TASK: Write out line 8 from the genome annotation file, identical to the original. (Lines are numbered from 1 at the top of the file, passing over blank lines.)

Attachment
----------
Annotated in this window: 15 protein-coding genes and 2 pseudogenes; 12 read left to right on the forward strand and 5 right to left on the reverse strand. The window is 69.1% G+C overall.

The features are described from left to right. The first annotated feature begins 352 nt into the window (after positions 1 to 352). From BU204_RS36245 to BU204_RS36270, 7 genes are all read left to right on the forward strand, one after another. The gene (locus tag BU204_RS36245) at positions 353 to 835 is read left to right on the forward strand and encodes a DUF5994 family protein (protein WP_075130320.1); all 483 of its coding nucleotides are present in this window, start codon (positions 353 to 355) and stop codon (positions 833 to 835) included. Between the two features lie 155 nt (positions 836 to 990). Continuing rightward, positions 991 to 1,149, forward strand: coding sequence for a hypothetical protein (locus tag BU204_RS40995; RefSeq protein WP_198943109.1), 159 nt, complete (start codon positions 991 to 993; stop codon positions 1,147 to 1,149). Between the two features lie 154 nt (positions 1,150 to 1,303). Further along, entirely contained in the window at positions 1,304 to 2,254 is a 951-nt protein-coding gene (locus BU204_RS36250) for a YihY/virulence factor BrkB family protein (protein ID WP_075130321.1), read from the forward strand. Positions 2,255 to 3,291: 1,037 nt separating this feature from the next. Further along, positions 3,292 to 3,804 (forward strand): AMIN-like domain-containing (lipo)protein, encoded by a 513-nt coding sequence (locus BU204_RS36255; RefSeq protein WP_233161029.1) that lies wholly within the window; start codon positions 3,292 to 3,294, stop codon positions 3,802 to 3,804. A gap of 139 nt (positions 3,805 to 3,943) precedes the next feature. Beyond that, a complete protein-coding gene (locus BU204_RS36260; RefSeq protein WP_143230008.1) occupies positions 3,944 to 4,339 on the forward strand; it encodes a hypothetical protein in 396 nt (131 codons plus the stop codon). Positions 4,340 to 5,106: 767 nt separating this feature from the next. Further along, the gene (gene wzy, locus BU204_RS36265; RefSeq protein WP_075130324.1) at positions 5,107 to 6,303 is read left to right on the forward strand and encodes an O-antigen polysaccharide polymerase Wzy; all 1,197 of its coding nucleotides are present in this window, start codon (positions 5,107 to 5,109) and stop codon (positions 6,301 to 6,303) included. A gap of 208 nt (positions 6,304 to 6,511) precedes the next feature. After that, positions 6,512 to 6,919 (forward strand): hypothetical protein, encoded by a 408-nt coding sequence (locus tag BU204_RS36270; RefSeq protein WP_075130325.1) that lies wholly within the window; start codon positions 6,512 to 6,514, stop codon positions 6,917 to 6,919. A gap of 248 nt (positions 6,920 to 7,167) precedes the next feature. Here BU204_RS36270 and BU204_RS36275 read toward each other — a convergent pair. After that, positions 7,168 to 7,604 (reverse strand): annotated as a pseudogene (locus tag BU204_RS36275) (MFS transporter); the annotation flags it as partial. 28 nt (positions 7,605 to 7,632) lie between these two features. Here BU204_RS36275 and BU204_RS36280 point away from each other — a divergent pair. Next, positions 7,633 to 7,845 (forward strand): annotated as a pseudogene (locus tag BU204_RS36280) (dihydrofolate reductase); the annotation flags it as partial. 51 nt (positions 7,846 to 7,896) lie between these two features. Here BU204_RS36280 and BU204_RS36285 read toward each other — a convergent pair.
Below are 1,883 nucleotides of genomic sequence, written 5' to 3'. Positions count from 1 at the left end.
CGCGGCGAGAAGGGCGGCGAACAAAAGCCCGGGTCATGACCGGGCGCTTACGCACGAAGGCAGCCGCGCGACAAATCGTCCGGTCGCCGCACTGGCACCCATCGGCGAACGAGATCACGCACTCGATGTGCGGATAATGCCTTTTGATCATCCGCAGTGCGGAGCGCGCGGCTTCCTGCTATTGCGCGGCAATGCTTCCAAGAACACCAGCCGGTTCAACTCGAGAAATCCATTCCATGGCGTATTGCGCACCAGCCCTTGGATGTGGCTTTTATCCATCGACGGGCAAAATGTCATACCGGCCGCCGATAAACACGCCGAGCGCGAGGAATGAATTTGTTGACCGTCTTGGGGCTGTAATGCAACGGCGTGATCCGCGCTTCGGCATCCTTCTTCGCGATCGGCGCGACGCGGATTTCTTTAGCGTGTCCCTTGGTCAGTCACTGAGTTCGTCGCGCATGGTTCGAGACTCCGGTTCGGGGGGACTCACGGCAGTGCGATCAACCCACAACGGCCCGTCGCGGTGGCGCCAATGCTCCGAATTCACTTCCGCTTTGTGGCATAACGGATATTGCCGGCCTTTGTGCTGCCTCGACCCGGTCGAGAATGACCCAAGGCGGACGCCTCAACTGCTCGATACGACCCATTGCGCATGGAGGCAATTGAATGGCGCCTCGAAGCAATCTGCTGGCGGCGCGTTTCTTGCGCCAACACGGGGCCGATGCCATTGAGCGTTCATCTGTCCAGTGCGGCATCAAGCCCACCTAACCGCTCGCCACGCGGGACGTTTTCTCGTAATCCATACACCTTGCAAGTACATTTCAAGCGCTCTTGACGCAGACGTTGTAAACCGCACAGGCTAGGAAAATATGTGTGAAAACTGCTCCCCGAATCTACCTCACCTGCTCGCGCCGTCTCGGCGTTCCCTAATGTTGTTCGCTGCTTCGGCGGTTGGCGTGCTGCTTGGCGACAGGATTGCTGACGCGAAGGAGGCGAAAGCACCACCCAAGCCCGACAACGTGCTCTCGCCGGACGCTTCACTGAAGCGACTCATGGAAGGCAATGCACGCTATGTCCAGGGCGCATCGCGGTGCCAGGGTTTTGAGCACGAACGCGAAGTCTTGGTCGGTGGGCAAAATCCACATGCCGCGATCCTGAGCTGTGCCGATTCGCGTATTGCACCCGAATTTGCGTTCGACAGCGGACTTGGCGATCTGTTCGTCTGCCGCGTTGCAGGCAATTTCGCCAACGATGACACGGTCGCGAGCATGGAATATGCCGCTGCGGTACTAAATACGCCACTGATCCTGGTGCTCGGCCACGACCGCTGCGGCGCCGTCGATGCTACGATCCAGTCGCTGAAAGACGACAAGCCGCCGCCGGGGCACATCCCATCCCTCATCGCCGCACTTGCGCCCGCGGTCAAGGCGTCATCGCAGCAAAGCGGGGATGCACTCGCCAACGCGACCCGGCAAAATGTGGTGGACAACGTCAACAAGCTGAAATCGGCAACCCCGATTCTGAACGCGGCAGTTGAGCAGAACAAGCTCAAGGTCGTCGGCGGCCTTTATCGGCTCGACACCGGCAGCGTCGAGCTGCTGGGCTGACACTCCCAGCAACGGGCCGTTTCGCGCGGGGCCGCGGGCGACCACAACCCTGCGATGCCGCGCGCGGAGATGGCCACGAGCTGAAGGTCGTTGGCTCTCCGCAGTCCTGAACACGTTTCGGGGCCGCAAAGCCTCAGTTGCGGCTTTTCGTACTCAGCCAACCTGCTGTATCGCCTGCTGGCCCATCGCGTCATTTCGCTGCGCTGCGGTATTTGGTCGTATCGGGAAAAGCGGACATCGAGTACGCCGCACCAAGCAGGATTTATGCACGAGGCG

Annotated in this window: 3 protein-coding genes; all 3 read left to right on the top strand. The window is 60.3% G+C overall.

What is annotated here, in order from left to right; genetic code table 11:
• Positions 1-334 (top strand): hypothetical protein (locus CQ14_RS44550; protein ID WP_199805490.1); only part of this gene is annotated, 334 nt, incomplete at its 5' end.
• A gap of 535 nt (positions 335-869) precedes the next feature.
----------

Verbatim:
• A gap of 535 nt (positions 335-869) precedes the next feature.